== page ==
Freight Train by Donald Crews
  

Synopsis

Freight Train by Donald Crews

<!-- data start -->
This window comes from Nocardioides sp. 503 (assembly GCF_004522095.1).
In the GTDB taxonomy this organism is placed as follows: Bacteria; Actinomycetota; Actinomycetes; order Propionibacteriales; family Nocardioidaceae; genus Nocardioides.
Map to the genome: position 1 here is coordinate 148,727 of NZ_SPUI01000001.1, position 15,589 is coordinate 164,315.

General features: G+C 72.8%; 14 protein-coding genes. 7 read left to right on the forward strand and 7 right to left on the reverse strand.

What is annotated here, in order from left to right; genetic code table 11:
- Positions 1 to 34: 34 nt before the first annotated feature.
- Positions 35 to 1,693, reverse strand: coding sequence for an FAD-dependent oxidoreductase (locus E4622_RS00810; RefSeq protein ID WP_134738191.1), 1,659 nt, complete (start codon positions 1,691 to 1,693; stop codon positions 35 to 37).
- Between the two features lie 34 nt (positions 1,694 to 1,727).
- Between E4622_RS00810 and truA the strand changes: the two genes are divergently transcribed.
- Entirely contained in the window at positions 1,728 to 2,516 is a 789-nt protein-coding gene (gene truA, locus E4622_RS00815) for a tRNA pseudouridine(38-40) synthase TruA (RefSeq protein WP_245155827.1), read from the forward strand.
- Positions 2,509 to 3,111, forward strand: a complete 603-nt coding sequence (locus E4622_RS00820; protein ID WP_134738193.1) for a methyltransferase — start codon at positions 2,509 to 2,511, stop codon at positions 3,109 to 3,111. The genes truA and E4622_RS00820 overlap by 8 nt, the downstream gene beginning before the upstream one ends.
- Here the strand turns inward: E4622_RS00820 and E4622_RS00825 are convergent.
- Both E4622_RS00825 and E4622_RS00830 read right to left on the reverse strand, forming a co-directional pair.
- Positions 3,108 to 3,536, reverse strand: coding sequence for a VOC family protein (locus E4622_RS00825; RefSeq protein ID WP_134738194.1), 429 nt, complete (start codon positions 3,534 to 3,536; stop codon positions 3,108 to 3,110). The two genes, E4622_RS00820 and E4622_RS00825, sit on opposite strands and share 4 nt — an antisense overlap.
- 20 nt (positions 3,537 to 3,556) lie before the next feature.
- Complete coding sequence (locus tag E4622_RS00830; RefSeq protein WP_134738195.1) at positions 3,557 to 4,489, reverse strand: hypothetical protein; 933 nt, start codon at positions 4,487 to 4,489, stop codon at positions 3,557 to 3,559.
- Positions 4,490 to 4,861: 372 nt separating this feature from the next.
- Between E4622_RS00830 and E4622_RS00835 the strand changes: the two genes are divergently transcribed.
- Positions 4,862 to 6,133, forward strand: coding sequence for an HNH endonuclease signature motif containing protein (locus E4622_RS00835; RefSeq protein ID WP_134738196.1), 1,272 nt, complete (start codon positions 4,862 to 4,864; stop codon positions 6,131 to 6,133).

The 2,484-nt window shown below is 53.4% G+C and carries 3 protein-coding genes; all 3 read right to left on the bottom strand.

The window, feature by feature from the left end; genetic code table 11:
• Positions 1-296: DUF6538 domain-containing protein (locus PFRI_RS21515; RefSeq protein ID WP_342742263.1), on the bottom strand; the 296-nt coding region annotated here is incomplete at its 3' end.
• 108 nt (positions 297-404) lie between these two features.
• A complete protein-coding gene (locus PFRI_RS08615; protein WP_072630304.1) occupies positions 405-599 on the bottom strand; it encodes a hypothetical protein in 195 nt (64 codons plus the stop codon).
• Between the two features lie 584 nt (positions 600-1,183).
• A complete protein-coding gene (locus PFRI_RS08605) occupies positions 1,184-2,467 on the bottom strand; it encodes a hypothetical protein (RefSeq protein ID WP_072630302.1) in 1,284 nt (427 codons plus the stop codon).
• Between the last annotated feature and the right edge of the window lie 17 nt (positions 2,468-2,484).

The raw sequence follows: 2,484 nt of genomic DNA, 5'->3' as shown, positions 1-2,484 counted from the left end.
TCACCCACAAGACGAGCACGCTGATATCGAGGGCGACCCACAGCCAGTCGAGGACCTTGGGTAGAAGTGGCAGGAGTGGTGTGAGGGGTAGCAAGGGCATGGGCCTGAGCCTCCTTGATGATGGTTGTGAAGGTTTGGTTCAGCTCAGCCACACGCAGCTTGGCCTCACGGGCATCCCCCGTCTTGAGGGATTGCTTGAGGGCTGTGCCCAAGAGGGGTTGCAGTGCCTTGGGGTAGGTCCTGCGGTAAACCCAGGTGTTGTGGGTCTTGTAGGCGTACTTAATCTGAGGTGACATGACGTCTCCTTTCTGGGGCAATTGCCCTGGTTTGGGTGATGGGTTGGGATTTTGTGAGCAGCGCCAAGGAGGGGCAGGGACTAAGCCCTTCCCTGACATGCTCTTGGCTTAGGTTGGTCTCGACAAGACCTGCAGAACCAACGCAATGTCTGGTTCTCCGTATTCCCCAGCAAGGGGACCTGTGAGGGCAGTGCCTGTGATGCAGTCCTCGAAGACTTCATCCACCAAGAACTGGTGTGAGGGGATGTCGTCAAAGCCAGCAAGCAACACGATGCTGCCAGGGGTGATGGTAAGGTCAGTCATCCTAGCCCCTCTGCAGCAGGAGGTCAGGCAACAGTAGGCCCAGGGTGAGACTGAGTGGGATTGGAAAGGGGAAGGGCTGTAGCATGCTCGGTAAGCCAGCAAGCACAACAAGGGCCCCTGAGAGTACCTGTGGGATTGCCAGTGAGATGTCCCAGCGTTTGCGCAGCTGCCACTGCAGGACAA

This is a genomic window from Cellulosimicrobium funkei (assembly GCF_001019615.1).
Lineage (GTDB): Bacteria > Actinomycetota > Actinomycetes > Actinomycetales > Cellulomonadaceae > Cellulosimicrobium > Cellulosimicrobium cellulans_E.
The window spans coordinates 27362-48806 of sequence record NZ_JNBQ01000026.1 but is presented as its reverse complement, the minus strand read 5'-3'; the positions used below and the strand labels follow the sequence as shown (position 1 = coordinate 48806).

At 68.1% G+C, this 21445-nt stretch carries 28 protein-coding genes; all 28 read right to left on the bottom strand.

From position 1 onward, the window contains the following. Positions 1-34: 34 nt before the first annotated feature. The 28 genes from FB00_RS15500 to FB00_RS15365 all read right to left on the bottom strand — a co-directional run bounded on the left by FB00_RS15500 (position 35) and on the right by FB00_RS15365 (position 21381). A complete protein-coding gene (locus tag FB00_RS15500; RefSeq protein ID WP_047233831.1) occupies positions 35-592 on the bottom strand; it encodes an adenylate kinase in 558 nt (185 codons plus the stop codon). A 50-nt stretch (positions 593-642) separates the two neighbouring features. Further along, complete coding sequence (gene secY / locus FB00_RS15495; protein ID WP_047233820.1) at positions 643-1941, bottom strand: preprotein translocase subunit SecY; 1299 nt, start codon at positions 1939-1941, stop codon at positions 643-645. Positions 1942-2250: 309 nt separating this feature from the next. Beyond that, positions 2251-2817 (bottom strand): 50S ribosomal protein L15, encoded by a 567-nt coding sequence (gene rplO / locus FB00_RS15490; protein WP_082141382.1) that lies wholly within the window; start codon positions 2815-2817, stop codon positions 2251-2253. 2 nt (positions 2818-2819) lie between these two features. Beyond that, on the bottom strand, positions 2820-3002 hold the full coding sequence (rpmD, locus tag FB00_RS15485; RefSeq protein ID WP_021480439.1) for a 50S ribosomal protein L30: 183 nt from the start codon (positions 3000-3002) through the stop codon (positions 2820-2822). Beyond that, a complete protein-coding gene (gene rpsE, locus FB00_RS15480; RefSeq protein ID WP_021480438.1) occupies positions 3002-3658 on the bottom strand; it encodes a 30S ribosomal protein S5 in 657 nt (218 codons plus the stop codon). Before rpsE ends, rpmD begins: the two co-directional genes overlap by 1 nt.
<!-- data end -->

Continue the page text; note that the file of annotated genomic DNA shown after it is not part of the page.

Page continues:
Red guard's van at the back. Orange petrol tanker next. Yellow grain hopper...A perfect book for introducing very young children to different colours and the concept of colour merging. The freight train moves along through tunnels, past cities, over bridges, in darkness and in daylight with its assorted multi-coloured cargo. As the train goes faster and faster the colours of the different trucks merge, until finally the whole train disappears. Widely considered a modern classic, Freight Train by Donald Crews was first published in 1978 and has sold over a million copies worldwide. THE AUTHOR SAYS...In Freight Train my premise was simply to identify a train and let it go. I had to constantly fight against showing or saying more than that and weakening the simplicity and power of that emotion.I am still overjoyed at the illustrated moment in Freight Train, after the train is assembled and identified and the next page shows the train moving. Oftentimes my young audience gasps in joy. Perfect. I didn't plan this, but I couldn't be more pleased.The images, words, and actions work as I had hoped.Not too long, not too short, just right.- REVIEWS - You don't have to like trains to love this simple and witty book. Trundling down the track goes a typical freight train, made beautiful by its bright colours, from the red guard's van through to the black tender and steam engine. Bold and clear, the colours stand out, until the train gathers speed and they are all whirled together as it hurtles through tunnels, over bridges, through night and day until, as trains do, it disappears. Nothing is said, nothing needs to be said; it's just a very satisfying experience. And a good introduction to colours, too. -- THE GUARDIAN (Best Books of the Year, best children's books for giving), Julia Eccleshare. Bold and modern illustrations reflect a simple poetic narrative that will captivate little train lovers. Each rail wagon is a bright colour (green cattle truck, purple fruit van), which start to blur as the engine speeds through tunnels and into the night. Very stylish. -- JUNIOR MAGAZINE. A richly rewarding first picture book, this is a most welcome reissue. -- Rosemary Stones, BOOKS FOR KEEPS, Best Children's Books of the Year A simple seeming book which is a wonderful way of introducing colour and colour mixing to children. The brightly coloured trucks steam along and as they gather speed, travelling through tunnels, past cities and over bridges, the colours blend until finally the train disappears. Few words are needed as the pictures speak for themselves. Encourage your child to use his imagination to tell stories based on the book. Simple and amazingly effective. -- PARENTS IN TOUCH At first sight this seems like a very simple picture book with just the depiction of a steam enging pulling freight trucks carrying petrol, grain, cattle, coal and fruit. It is the striking colours of each carriage that createes a sense of excitment and movement as the train picks up speed and passes through tunnels, past cities, across bridges, into darkness and back into daylight, finally disappearing from view leaving only a thin trail of steam. Originally published in the United States in 1978, it remains a great way of introducing young readers to colours, but especially the way that they merge like a film fast-forwarding.Lacking any narrative, it displays the excitement of a high speed locomotive rushing past our eyes, as we ponder where such a dazzling machine is heading. -- CAROUSEL MAGAZINE In this brilliantly simple picture book graphics have been inventively used to bring the toddler the excitement of seeing a freight train rush past...A barrier breaker, this. CHILDREN'S BOOKS OF THE YEAR, 1979 Donald Crews', Freight Train, completely embodies the ideal young children's picture book.The book combines simplicity with wonder, boldness with soft edges, and tranquility with excitement.It was due to all of these characteristics and many others that this children's book received the Caldecott Medal in 1979. [...]Donald Crews artwork is both simple and intricate all at the same time, just like his text. The colors are infectious and the range of textures used is very appealing. Some of the illustrations are clean and straight lined, while others show action and movement through blurred and smudged edges. I really think that this makes the reader feel as if they are moving along with the train and seeing what the train is seeing.I like that the different cars represent different colors, which allows the children to connect colors to the matching words.[...] I would highly recommend this book to any preschool teacher, new parent, or anyone else dealing with young children. I think that the book's features are most appropriate for very young readers and will definitely spark an interest in books. The book is available in hardcover, paperback, and more recently, board book format. It would be a great addition to any young child's book collection! -- Abby Lester, review on Neely's News, 2011 The illustrations are wonderful. The colors of the train are clear, but it is the motion of the train that dazzled me. -- GOODREADS. This has been my youngest son's favorite book for 5 years. The illustrations get you so close-up to a freight train - you can see the rivets! -- and once the train starts rolling, we make chugga-chugga noises as we turn the pages. The illustration of the train in motion is a thing of beauty. This book is so much fun. -- Amazon.com